On downward closing movement of the upper mold section 14 brackets 22 projecting from the sides of the section abut frame 20 and drive it downward with the auxiliary frame yielding under the pressure.
The glass cloth 9, with the enclosing films 8 and 27, is thus brought against the lower mold 12 and is stretched down over the curved sides of this mold section by the forced descent of the frame 20. Where the cloth sufliciently resists the stretching action, the elastic retaining cord 21 permits the marginal portion of the cloth toslip past the cord to provide additional cloth area. The plastic films 8 and 27 in accompanying relation with the glass cloth 9 are also forcefully laid over the lower mold. Being of an elastic nature and also being softened by the heat the films are more subject to stretching. The heavier film 8 may fold into doubled thicknesses particularly at the corners where the draft is deeper.
While it is desirable to heat the films to a stage of adhesiveness to attach them to the glass cloth and to attach the cloth to the main body, the heat reaching the films should not be sufiicient to destroy their continuous character. For this reason the heat applied to the lower mold section is less than that to which the upper mold is raised.
The speed of the molding action is limited by the time required to set the binder of the glass fibers of the main body of the headliner. A temperature as high as 500 F. may be best for this purpose. However, the disintegrating temperature of most thermoplastics may be around 350 F.
As a denser composition of polyethylene withstands increased temperatures, such polyethylene films are preferred in the practice of this invention. A composition having a density between 0.9.26 and 0.965 gram per cubic centimeter is accordingly prescribed. Also, by having the main plastic film 8 in a thickness of at least three mils, resistance to disintegration from the effect of the applied heat is improved. However, it is desirable in order to curtail costs to limit the thickness of this glass fabric attaching film to no more than four mils, although somewhat thicker films would serve as well and even better in some respects.
The maintenance of the full integrity of the surface finishing film 27 is not so essential, and its function is satisfactorily filled with a clear film in a thickness between one and two mils. With the added thickness and higher density polyethylene of the main film 8, the temperature of the lower mold may be raised to the region of 375 F., with the temperature of the upper mold between 425 or 460 F. The possibility of breakdown of the plastic films is minimized by restricting the molding period to the least time required for setting the binder. For the particular dimensions and specifications of materials as described herein, this should be between two and three minutes. For thinner and less dense fibrous body stock, the molding period may need be only a minute or less; while for bulkier stock and slower curing binders, the time required would be extended considerably, for example, to as much as ten or fifteen minutes.
Because of the heavier gauge of plastic film 8 and particularly when this film is doubled in thickness in curved areas the plastic material thereof exudes into the glass cloth. For this reason this plastic film should be substantially the same color as the glass cloth. The penetration of the plastic into the cloth, which is desirable from an attachment standpoint, does not then affect the color of the cloth. Another characteristic desired in the plastic film 8 is an extra smooth surface on the face contacting the fibrous glass stock 10. This permits easy slippage between the two materials and facilitates the mold conforming movement of the fibrous glass stock. Films from different sources vary in finish and its a matter of selection from samples to obtain stock of the greatest smoothness.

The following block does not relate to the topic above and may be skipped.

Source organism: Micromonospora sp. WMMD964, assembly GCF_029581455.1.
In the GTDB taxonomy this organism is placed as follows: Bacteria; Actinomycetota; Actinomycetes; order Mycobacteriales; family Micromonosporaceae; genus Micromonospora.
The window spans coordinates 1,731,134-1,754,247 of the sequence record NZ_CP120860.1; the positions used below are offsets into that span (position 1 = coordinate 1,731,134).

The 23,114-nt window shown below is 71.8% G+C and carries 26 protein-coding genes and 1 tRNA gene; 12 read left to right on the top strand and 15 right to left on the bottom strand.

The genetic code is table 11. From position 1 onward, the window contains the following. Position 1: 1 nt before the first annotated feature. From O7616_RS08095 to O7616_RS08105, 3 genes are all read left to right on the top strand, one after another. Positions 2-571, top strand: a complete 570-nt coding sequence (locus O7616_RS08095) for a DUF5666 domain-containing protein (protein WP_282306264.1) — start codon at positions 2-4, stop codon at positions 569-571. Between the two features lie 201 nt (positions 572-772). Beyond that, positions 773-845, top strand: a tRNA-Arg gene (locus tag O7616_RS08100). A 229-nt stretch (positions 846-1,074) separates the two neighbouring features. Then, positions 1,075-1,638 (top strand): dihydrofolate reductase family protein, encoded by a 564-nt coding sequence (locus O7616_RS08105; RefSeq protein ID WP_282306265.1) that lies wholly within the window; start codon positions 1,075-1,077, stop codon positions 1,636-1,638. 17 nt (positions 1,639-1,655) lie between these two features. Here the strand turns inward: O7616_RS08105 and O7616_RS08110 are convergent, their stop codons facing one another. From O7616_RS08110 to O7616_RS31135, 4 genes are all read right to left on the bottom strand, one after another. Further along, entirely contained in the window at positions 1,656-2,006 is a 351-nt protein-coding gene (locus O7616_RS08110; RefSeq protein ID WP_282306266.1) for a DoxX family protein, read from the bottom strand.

Without the presence of the plastic film 8 the dark colored binder impregnant of the glass fiber body may under the pressure and heat of the molding operation be forced into and stain the glass cloth facing.
This plastic film also improves the washability of the headliner as it prevents a cleaning solution from entering the main body of the headliner. In the same manner the film provides resistance to moisture. The cleanability of the product is further improved considerably by the outer uncolored film 27 which enters the interstices of the cloth weave and fuses with portions of film 8 which have penetrated the cloth.
The wax paper 28 laid over the fibrous glass stock 10 and molded with it has several beneficial functions. It may first serve as a separator sheet between units of the stock 10 when stacked for delivery to the mold from the fibrous mat production line. In the molding operation it prevents sticking of the binder impregnated fibrous glass mass to the upper mold 14 and is a quick release medium. As an integrated upper cover for the completed headliner, it retains loose fibers and presents a smooth surface, comfortable to the touch of installation personnel, and one that facilitates slipping the headliner in place to be snapped over the metal trim channels of the automobile body.
The wax paper functions most satisfactorily and is econnomical in cost. Other materials which would serve quite as effectively include plastic films and cellophane.
In review, it should be noted that there are various features contributing to the success of the invention. These include a plastic film for joining the covering glass cloth to the body of greater thickness than the two mil gauge ordinarily utilize-d as an adhesive interlayer, and also a film matching the color of the outer glass cloth. Supplemental characteristics of the film which are advantageous are its extra smooth surface in contact with the fiber glass mass permitting easier conforming of the mass to the shape of the mold and its higher density which cooperates with its greater thickness in withstanding higher curing temperatures for the fibrous glass binder. This film is only heated to the degree where it becomes softened for attachment while its continuous film formation is unaffected.